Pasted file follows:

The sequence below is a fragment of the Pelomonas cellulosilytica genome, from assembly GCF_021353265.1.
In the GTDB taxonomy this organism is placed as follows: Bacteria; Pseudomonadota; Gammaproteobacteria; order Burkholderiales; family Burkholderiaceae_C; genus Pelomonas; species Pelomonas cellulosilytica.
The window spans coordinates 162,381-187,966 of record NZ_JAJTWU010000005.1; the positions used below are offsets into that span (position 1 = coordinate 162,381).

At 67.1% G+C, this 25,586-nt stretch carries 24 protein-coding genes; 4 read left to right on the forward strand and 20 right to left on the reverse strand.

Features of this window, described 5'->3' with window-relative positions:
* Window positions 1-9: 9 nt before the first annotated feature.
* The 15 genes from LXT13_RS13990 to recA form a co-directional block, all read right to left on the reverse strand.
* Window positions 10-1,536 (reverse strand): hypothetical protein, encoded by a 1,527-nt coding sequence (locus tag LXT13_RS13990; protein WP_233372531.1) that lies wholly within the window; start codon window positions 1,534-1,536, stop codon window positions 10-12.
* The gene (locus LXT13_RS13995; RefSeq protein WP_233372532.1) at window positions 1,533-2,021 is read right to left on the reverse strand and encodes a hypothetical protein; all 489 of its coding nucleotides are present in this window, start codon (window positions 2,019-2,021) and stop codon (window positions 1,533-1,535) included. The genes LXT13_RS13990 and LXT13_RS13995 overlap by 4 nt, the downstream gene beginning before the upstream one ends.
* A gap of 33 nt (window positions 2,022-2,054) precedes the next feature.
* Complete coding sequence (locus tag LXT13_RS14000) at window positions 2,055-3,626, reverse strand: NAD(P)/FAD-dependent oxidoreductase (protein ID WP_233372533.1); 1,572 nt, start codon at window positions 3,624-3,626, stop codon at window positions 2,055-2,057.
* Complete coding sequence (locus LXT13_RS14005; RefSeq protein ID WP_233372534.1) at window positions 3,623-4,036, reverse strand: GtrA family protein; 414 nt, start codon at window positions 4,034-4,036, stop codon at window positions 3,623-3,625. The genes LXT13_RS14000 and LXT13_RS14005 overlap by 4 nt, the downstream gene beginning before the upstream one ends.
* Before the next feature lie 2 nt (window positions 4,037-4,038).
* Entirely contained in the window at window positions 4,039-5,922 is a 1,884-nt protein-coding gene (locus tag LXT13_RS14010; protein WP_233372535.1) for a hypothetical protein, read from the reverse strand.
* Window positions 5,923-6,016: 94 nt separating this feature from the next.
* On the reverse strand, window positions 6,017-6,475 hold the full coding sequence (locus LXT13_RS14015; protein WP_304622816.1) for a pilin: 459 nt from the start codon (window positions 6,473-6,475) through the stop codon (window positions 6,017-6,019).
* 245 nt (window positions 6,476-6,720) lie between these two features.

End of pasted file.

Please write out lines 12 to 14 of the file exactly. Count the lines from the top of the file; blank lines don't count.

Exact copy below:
* Complete coding sequence (locus LXT13_RS14005; RefSeq protein ID WP_233372534.1) at window positions 3,623-4,036, reverse strand: GtrA family protein; 414 nt, start codon at window positions 4,034-4,036, stop codon at window positions 3,623-3,625. The genes LXT13_RS14000 and LXT13_RS14005 overlap by 4 nt, the downstream gene beginning before the upstream one ends.
* Before the next feature lie 2 nt (window positions 4,037-4,038).
* Entirely contained in the window at window positions 4,039-5,922 is a 1,884-nt protein-coding gene (locus tag LXT13_RS14010; protein WP_233372535.1) for a hypothetical protein, read from the reverse strand.